1 octave consists of 8 notes, leading up to the same note, but higher 1 set.
Beats in music are notated by:
- Semibreve: a whole note, worth 4 counts
- Minum, a half note, worth2 counts
- Crotchet, a quarter note, worth 1 count
- Quaver, an eighth note, worth 1/2 count
- Semiquaver, a sixteenth note, worth 1/4 count
The numbers that appear to the left of a music script is known as the time signature. An example is 2/4. The top number (2) is the Hommany, meaning there are 2 beats a bar. The bottom number (4) is the Type, referring to a crotchet. So there are 2 crotchets a bar.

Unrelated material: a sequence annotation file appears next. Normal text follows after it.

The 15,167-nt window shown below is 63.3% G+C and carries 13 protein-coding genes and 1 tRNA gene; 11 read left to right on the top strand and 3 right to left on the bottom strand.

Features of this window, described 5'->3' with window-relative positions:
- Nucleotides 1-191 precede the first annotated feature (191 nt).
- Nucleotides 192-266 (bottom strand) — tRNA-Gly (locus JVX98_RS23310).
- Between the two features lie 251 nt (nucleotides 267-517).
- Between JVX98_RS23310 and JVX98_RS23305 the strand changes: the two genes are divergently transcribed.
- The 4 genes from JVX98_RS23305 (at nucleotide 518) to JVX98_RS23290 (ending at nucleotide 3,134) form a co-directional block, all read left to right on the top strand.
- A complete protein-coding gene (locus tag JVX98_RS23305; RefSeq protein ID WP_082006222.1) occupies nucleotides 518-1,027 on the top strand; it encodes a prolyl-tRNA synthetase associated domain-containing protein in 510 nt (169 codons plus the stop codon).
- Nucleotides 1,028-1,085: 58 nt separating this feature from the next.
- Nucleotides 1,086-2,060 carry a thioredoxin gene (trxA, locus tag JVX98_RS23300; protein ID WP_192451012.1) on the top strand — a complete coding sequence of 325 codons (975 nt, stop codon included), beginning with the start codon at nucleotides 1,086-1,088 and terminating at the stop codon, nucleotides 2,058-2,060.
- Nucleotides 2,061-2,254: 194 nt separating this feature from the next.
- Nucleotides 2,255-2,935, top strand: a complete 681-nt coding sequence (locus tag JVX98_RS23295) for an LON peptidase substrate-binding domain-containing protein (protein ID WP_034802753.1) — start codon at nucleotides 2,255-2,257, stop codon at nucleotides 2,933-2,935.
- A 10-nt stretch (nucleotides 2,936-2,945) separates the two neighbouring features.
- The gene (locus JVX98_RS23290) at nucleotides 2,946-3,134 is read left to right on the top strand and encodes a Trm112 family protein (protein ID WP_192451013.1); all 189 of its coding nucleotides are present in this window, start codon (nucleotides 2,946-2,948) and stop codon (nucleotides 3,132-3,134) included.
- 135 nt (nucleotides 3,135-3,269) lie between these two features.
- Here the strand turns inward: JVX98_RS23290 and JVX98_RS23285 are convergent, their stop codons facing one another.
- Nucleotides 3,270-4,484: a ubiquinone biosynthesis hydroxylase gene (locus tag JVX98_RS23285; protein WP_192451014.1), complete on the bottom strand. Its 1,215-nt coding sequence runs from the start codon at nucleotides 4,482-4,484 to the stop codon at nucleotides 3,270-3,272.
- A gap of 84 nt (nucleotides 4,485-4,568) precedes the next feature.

Rests must be grouped such that the rest doesn’t cross over a bar. Thus, the beat must be completed if it isn’t already.
A sharp is 1 semitone higher than the note
A flat is 1 semitone lower than the note
Intervals outline the differences between 2 notes, based on with respect to its major scale.